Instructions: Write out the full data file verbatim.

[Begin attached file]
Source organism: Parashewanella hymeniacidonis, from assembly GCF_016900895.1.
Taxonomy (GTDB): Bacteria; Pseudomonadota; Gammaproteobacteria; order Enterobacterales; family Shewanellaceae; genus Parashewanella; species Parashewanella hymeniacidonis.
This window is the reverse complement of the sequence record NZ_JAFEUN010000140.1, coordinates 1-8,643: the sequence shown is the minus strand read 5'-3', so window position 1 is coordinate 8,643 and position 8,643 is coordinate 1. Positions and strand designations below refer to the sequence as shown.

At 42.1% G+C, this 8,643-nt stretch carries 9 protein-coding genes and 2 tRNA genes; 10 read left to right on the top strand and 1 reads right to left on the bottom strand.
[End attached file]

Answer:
Source organism: Parashewanella hymeniacidonis, from assembly GCF_016900895.1.
Taxonomy (GTDB): Bacteria; Pseudomonadota; Gammaproteobacteria; order Enterobacterales; family Shewanellaceae; genus Parashewanella; species Parashewanella hymeniacidonis.
This window is the reverse complement of the sequence record NZ_JAFEUN010000140.1, coordinates 1-8,643: the sequence shown is the minus strand read 5'-3', so window position 1 is coordinate 8,643 and position 8,643 is coordinate 1. Positions and strand designations below refer to the sequence as shown.

At 42.1% G+C, this 8,643-nt stretch carries 9 protein-coding genes and 2 tRNA genes; 10 read left to right on the top strand and 1 reads right to left on the bottom strand.